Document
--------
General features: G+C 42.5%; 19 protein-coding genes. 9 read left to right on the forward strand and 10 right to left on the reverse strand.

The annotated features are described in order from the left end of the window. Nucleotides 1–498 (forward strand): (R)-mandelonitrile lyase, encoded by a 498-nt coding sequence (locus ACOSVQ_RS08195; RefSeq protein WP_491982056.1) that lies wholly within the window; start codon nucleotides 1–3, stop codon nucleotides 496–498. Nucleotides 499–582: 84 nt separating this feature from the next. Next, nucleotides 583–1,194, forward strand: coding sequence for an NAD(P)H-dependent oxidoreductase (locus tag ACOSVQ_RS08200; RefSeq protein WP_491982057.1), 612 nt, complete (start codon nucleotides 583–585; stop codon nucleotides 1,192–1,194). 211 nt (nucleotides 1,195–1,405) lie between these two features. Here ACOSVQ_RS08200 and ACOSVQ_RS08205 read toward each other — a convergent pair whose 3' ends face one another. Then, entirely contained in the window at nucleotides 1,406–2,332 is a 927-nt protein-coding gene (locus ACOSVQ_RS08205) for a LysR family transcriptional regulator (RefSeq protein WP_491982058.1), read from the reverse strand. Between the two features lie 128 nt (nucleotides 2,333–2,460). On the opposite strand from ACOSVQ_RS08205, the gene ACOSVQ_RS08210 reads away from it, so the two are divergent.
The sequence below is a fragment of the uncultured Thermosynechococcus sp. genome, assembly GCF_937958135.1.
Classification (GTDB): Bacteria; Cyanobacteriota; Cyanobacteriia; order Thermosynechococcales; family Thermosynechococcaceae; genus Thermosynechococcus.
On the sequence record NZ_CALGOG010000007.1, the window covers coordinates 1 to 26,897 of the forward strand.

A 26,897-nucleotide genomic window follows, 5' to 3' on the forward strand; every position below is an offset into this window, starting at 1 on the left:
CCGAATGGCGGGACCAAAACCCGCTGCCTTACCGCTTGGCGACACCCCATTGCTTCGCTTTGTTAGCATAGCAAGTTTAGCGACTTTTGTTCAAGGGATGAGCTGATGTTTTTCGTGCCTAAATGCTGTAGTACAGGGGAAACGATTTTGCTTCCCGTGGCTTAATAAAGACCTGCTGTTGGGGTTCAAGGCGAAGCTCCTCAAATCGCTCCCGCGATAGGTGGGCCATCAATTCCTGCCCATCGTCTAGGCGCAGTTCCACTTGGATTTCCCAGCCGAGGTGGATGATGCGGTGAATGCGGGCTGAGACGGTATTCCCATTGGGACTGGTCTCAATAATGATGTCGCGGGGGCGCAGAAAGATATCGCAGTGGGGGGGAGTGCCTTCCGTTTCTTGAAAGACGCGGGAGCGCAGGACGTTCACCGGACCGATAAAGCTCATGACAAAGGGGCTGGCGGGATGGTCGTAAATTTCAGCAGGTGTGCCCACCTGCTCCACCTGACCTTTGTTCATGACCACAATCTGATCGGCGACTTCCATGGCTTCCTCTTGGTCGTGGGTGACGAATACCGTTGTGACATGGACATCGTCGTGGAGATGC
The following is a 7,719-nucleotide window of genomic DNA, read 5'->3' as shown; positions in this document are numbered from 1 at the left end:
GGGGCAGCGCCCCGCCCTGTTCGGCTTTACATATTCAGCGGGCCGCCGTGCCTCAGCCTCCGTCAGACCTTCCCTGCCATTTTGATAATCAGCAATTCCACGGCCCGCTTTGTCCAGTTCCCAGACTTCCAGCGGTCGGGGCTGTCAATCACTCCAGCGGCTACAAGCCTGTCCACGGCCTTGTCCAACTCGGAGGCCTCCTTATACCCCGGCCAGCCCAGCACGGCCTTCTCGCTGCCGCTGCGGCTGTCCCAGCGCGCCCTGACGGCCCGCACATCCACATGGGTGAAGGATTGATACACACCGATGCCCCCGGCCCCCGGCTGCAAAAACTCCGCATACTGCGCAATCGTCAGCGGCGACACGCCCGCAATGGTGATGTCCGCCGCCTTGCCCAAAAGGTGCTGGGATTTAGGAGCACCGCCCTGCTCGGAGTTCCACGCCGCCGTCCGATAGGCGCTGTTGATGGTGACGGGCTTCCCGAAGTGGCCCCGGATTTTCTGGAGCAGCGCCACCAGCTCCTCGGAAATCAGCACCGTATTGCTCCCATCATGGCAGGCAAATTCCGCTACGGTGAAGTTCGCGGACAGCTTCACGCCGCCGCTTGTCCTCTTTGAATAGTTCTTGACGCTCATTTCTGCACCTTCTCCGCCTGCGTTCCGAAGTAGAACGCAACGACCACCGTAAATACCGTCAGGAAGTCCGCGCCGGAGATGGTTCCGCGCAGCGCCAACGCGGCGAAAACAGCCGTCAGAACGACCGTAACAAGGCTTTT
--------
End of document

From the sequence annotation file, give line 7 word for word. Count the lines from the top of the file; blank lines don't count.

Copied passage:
CCGAATGGCGGGACCAAAACCCGCTGCCTTACCGCTTGGCGACACCCCATTGCTTCGCTTTGTTAGCATAGCAAGTTTAGCGACTTTTGTTCAAGGGATGAGCTGATGTTTTTCGTGCCTAAATGCTGTAGTACAGGGGAAACGATTTTGCTTCCCGTGGCTTAATAAAGACCTGCTGTTGGGGTTCAAGGCGAAGCTCCTCAAATCGCTCCCGCGATAGGTGGGCCATCAATTCCTGCCCATCGTCTAGGCGCAGTTCCACTTGGATTTCCCAGCCGAGGTGGATGATGCGGTGAATGCGGGCTGAGACGGTATTCCCATTGGGACTGGTCTCAATAATGATGTCGCGGGGGCGCAGAAAGATATCGCAGTGGGGGGGAGTGCCTTCCGTTTCTTGAAAGACGCGGGAGCGCAGGACGTTCACCGGACCGATAAAGCTCATGACAAAGGGGCTGGCGGGATGGTCGTAAATTTCAGCAGGTGTGCCCACCTGCTCCACCTGACCTTTGTTCATGACCACAATCTGATCGGCGACTTCCATGGCTTCCTCTTGGTCGTGGGTGACGAATACCGTTGTGACATGGACATCGTCGTGGAGATGC